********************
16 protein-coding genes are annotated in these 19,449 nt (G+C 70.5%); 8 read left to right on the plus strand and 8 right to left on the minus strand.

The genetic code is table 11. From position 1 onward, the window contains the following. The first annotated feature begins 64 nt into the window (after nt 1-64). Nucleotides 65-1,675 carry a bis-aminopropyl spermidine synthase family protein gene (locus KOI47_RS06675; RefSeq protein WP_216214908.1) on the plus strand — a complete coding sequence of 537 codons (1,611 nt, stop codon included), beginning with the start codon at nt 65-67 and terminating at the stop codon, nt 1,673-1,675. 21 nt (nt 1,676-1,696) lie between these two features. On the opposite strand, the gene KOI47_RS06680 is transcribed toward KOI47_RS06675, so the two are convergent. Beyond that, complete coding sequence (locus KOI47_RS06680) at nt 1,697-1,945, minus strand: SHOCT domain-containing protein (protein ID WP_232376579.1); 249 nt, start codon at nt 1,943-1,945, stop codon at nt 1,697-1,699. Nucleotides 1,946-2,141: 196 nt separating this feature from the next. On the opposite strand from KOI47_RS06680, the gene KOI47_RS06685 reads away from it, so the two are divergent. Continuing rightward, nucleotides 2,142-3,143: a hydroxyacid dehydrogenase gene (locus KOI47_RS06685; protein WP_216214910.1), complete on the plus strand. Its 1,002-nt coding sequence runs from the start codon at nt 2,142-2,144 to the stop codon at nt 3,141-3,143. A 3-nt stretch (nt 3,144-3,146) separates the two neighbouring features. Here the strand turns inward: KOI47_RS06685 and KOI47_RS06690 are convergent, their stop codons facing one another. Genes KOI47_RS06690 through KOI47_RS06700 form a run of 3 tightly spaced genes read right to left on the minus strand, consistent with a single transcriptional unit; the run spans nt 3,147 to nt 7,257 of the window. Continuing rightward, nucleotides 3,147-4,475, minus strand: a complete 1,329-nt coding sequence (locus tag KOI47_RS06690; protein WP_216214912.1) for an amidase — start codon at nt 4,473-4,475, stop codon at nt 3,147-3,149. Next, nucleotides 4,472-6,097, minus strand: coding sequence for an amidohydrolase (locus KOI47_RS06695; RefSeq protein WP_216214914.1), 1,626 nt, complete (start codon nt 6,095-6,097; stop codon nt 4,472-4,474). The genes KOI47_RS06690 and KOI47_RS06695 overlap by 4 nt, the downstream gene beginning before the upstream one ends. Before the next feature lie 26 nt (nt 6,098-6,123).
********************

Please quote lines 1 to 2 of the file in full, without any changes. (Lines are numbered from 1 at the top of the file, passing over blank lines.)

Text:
16 protein-coding genes are annotated in these 19,449 nt (G+C 70.5%); 8 read left to right on the plus strand and 8 right to left on the minus strand.

The genetic code is table 11. From position 1 onward, the window contains the following. The first annotated feature begins 64 nt into the window (after nt 1-64). Nucleotides 65-1,675 carry a bis-aminopropyl spermidine synthase family protein gene (locus KOI47_RS06675; RefSeq protein WP_216214908.1) on the plus strand — a complete coding sequence of 537 codons (1,611 nt, stop codon included), beginning with the start codon at nt 65-67 and terminating at the stop codon, nt 1,673-1,675. 21 nt (nt 1,676-1,696) lie between these two features. On the opposite strand, the gene KOI47_RS06680 is transcribed toward KOI47_RS06675, so the two are convergent. Beyond that, complete coding sequence (locus KOI47_RS06680) at nt 1,697-1,945, minus strand: SHOCT domain-containing protein (protein ID WP_232376579.1); 249 nt, start codon at nt 1,943-1,945, stop codon at nt 1,697-1,699. Nucleotides 1,946-2,141: 196 nt separating this feature from the next. On the opposite strand from KOI47_RS06680, the gene KOI47_RS06685 reads away from it, so the two are divergent. Continuing rightward, nucleotides 2,142-3,143: a hydroxyacid dehydrogenase gene (locus KOI47_RS06685; protein WP_216214910.1), complete on the plus strand. Its 1,002-nt coding sequence runs from the start codon at nt 2,142-2,144 to the stop codon at nt 3,141-3,143. A 3-nt stretch (nt 3,144-3,146) separates the two neighbouring features. Here the strand turns inward: KOI47_RS06685 and KOI47_RS06690 are convergent, their stop codons facing one another. Genes KOI47_RS06690 through KOI47_RS06700 form a run of 3 tightly spaced genes read right to left on the minus strand, consistent with a single transcriptional unit; the run spans nt 3,147 to nt 7,257 of the window. Continuing rightward, nucleotides 3,147-4,475, minus strand: a complete 1,329-nt coding sequence (locus tag KOI47_RS06690; protein WP_216214912.1) for an amidase — start codon at nt 4,473-4,475, stop codon at nt 3,147-3,149. Next, nucleotides 4,472-6,097, minus strand: coding sequence for an amidohydrolase (locus KOI47_RS06695; RefSeq protein WP_216214914.1), 1,626 nt, complete (start codon nt 6,095-6,097; stop codon nt 4,472-4,474). The genes KOI47_RS06690 and KOI47_RS06695 overlap by 4 nt, the downstream gene beginning before the upstream one ends. Before the next feature lie 26 nt (nt 6,098-6,123).